For better or for worse, my husband and I have a rule when it comes to our kid: We decided a long time ago to be very, very honest with him about anything and everything.
That doesn’t mean that we give him every sordid detail about a topic unprompted, but if he asks a question, we’ll give him the most detailed answer we have available to us in a way that helps him digest it. The reason we’re so open is that we both believe that at home with us, in an environment where he feels supported and safe and he’s with people who love him unconditionally, is the ideal place to have conversations that might feel hard or scary.
This rule also applies to the information we expose him to in general. It makes some people mad, but I don’t personally believe that a child is ever “too young” to know about something that’s hard to talk about, just that sometimes the way you talk about it is what needs to change.
I’m bringing all of this up because it’s been really important to us that our child is a full citizen of this world we all live in. Among other things, that means that we really make sure that he is introduced to a lot of history and information that extends outside his cultural and ancestral makeup. So he knows a lot about Hawaiian culture and loves his Hawaiian family, and he is also steeped in relationships with plenty of white people and knows tons of European history. We have also lived in a whole bunch of places in the US, in all kinds of neighborhoods and homes, and he has had real friendships with kids from all kinds of cultural and ancestral backgrounds. We’re lucky that way — we’ve almost always lived in cities that are enriched by their diverse populations.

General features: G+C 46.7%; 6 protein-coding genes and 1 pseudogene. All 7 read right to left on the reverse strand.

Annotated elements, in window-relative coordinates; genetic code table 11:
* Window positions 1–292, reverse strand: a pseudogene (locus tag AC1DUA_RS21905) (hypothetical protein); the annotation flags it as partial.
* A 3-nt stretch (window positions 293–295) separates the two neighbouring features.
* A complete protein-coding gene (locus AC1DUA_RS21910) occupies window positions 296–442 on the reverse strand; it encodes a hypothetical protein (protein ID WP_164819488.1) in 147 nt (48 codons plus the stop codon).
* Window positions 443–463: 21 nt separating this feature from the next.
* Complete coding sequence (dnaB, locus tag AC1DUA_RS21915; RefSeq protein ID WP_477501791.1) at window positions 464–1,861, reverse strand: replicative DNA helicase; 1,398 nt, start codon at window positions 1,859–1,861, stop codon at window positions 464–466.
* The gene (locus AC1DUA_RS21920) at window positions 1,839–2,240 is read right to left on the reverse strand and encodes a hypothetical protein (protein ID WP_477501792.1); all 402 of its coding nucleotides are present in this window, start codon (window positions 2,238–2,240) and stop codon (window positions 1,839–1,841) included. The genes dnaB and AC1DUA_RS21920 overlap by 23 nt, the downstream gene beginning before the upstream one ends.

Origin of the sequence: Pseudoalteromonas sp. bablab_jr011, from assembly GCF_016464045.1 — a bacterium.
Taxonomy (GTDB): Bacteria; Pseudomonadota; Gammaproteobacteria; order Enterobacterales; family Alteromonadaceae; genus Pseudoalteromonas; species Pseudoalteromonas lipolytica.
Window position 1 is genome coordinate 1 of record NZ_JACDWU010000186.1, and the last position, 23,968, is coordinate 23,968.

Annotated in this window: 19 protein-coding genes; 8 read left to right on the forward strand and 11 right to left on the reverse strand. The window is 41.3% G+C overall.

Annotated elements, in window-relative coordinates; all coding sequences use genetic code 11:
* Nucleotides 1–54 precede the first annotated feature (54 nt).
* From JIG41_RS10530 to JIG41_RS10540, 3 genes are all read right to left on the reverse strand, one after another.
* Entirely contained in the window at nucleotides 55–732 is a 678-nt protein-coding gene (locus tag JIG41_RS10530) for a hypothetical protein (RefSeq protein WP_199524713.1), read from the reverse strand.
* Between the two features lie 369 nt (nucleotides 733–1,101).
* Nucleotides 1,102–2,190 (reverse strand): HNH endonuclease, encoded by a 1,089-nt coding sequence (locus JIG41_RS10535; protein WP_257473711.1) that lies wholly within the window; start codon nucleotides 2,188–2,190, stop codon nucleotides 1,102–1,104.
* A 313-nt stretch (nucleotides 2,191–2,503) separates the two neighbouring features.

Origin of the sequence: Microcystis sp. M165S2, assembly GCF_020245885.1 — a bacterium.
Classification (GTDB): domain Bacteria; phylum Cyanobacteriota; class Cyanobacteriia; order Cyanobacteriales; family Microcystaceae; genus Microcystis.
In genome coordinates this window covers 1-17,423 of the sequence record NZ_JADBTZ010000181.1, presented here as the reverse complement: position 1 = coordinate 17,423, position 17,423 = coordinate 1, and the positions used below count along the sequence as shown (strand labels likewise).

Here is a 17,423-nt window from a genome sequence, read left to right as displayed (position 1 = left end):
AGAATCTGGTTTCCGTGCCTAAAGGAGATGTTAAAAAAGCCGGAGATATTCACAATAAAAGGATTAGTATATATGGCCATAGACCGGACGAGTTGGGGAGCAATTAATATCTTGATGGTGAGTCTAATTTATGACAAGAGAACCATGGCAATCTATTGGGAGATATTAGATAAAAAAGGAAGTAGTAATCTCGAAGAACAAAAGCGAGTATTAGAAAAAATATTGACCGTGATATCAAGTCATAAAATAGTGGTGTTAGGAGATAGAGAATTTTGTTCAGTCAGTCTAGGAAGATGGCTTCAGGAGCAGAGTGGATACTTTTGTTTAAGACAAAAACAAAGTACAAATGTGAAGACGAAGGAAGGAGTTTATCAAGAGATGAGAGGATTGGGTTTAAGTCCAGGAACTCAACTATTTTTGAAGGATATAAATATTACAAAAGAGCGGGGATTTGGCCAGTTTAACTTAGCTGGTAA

Because it’s so easy for many white people and families to live their entire lives without forming real relationships with people who aren’t white, we really want to also make sure that our son knows the stories of various groups of people who live in the United States and in the world in general. That is obviously a huge task, and it’s a lifelong goal — it’s the kind of thing that none of us will ever stop learning about. But since we are American, and particularly since we are from the southern United States, it felt natural to begin this journey by really exploring black history in America and what it really means.
We aren’t black, and we knew that if we wanted to have conversations about black history, we would need to put in a tremendous amount of care and research. We also knew that we would need to step back and let the voices of black people ring louder than our own. Luckily, we have been aided by the wealth of knowledge and tools available, as well as many sweet friends who have no problem telling us when we’re wrong (and will even tell us when we’re on the right track).
I am by no means an expert, but here’s what has worked for us in our son’s 10 years so far, as well as other things you might want to keep in mind when having these conversations with your own kids.